July 6, 2020

Experimental COVID-19 vaccine safe, induces immune response

Kaiser Permanente is part of a phase 1 trial testing a vaccine designed by the National Institute of Allergy and Infectious Diseases.

SEATTLE — An investigational vaccine designed to protect against COVID-19 appears safe. In healthy adult volunteers enrolled in a phase 1 trial, the vaccine resulted in the production of neutralizing antibodies, according to interim results published today in the New England Journal of Medicine. The study, detailed in “A SARS-CoV-2 mRNA Vaccine — Preliminary Report,” is being led by Lisa A. Jackson, MD, MPH, a senior investigator at Kaiser Permanente Washington Health Research Institute in Seattle.

Lisa Jackson
Lisa A. Jackson, MD, MPH

“The world urgently needs vaccines to protect against COVID-19,” Dr. Jackson said. “We are glad to be able to contribute to these efforts by initiating the first clinical trial of a COVID-19 vaccine, which was developed, produced, and put into a first-in-human clinical trial in record time.”

The experimental vaccine, mRNA-1273, was designed by researchers at the National Institute of Allergy and Infectious Diseases, part of the National Institutes of Health, in collaboration with the vaccine manufacturer Moderna Inc. of Cambridge, Massachusetts.

The first volunteer received the first vaccine dose on March 16 at Kaiser Permanente Washington Health Research Institute. The interim report details the initial results of the first 45 volunteers aged 18 to 55 enrolled at the study sites in Seattle and at Emory University in Atlanta. Three groups of 15 volunteers received 2 intramuscular injections, 28 days apart, of 25, 100, or 250 micrograms of the investigational vaccine. All volunteers received the first injection; 42 volunteers received both scheduled injections. In April, the trial expanded to enroll adults older than 55, but the newly published results cover only the group of volunteers aged 18 to 55.

No serious adverse events were reported. Fatigue, headache, chills, muscle aches, and pain at the injection site were reported by more than half of the volunteers, with systemic adverse events being more common following the second injection and in those who received the highest vaccine dose. Data on side effects and immune responses at the 3 different vaccine dosages informed the doses used or planned for use in the phase 2 and 3 clinical trials of the investigational vaccine.

The interim analysis includes results of tests measuring levels of vaccine-induced neutralizing antibodies through day 43 after the second injection. Neutralizing antibodies induced by mRNA-1273 are directed at a portion of a viral “spike” protein that the coronavirus uses to bind to and enter human cells. Two doses of the vaccine prompted production of high levels of neutralizing antibody that were above the average values seen in convalescent serum obtained from people with confirmed cases of COVID-19.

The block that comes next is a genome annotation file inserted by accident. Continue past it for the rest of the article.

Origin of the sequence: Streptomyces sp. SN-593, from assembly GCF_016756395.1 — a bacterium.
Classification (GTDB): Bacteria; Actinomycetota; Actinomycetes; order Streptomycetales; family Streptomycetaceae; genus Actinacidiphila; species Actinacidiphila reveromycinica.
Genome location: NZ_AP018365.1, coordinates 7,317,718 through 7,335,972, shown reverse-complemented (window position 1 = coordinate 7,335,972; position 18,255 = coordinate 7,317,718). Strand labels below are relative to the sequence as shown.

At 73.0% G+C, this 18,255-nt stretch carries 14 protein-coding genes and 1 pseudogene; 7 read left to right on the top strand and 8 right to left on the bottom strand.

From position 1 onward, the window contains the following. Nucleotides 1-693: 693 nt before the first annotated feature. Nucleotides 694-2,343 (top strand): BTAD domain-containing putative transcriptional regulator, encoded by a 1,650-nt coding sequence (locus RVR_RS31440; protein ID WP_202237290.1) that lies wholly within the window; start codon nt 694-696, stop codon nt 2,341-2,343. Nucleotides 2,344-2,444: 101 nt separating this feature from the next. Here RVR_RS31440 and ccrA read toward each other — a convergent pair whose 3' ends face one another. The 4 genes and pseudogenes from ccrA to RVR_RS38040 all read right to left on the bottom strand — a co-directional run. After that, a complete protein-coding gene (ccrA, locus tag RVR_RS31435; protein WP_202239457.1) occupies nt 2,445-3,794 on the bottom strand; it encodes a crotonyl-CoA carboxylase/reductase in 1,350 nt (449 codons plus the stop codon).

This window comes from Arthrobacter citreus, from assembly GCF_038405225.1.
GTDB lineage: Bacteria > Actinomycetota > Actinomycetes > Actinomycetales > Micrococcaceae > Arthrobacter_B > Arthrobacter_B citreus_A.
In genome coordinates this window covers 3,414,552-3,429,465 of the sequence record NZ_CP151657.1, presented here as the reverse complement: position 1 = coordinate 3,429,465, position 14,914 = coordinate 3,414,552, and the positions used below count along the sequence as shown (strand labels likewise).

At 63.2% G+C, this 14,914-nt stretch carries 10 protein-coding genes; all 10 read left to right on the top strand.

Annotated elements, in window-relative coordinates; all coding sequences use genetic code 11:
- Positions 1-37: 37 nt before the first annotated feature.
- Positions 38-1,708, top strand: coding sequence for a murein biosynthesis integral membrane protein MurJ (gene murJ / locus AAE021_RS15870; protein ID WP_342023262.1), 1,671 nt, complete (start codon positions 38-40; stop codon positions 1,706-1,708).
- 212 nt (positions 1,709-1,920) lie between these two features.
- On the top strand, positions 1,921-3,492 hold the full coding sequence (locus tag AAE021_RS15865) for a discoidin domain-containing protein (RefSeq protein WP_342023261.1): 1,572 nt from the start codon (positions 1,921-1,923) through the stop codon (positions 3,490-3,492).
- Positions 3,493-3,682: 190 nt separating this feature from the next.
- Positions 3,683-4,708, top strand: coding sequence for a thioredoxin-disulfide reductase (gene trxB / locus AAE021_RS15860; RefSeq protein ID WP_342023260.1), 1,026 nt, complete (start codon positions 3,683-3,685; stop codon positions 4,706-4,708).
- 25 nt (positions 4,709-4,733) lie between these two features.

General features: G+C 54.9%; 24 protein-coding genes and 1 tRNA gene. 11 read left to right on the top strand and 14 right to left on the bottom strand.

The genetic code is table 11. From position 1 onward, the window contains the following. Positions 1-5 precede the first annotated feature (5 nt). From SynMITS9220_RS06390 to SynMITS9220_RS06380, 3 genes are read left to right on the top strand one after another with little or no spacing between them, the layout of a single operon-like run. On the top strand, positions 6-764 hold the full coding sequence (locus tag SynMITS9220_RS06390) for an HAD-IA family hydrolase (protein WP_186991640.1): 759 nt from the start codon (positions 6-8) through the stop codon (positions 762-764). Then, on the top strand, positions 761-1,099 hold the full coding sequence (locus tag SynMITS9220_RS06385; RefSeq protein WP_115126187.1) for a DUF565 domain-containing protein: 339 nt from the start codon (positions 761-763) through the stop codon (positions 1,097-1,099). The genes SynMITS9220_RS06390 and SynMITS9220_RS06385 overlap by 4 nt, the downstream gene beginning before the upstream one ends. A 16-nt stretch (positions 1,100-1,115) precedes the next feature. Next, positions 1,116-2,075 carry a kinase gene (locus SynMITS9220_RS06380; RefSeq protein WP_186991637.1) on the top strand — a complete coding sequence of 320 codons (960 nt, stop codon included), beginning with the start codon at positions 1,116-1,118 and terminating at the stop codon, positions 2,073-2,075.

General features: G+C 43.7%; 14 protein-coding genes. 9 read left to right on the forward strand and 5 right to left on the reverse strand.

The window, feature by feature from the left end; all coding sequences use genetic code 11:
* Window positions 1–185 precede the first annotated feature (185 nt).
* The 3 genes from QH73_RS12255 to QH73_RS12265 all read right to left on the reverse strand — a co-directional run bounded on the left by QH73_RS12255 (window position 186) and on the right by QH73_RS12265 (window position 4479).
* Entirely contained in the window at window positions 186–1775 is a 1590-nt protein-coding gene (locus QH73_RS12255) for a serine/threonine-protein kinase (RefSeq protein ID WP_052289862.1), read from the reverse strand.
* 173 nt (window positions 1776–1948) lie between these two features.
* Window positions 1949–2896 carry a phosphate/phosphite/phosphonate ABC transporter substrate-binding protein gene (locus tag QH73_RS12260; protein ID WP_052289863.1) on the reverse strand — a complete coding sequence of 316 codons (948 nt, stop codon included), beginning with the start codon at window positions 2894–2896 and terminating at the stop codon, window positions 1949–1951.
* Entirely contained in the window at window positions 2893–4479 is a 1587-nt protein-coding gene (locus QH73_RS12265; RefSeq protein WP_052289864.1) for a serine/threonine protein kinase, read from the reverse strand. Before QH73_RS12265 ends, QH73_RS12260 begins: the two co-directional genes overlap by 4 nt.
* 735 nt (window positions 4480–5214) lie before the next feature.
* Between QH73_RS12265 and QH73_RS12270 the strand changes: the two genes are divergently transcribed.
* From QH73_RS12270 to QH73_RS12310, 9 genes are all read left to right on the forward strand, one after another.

A phase 2 clinical trial of mRNA-1273, sponsored by Moderna, began enrollment in late May, and plans are underway to launch a phase 3 efficacy trial in July 2020.

Additional information about the trial design is available at clinicaltrials.gov using the identifier NCT04283461. This trial was supported in part by NIAID grants UM1AI148373 (Kaiser Permanente Washington) and UM1AI148576 (Emory University). The Coalition for Epidemic Preparedness Innovations provided funding for the manufacture of mRNA-1273 phase 1 material.

About the National Institute of Allergy and Infectious Diseases

NIAID conducts and supports research — at NIH, throughout the United States, and worldwide — to study the causes of infectious and immune-mediated diseases and to develop better means of preventing, diagnosing, and treating these illnesses. News releases, fact sheets, and other NIAID-related materials are available on the NIAID website.

About the National Institutes of Health

NIH, the nation's medical research agency, includes 27 institutes and centers and is a component of the Department of Health and Human Services. NIH is the primary federal agency conducting and supporting basic, clinical, and translational medical research, and is investigating the causes, treatments, and cures for both common and rare diseases. For more information about NIH and its programs, visit the NIH website.

About Kaiser Permanente

Kaiser Permanente is committed to helping shape the future of health care. We are recognized as one of America’s leading health care providers and not-for-profit health plans. Founded in 1945, Kaiser Permanente has a mission to provide high-quality, affordable health care services and to improve the health of our members and the communities we serve. We currently serve 12.4 million members in 8 states and the District of Columbia. Care for members and patients is focused on their total health and guided by their personal Permanente Medical Group physicians, specialists, and team of caregivers. Our expert and caring medical teams are empowered and supported by industry-leading technology advances and tools for health promotion, disease prevention, state-of-the-art care delivery, and world-class chronic disease management. Kaiser Permanente is dedicated to care innovations, clinical research, health education, and the support of community health.

Read more about Kaiser Permanente’s research on vaccines.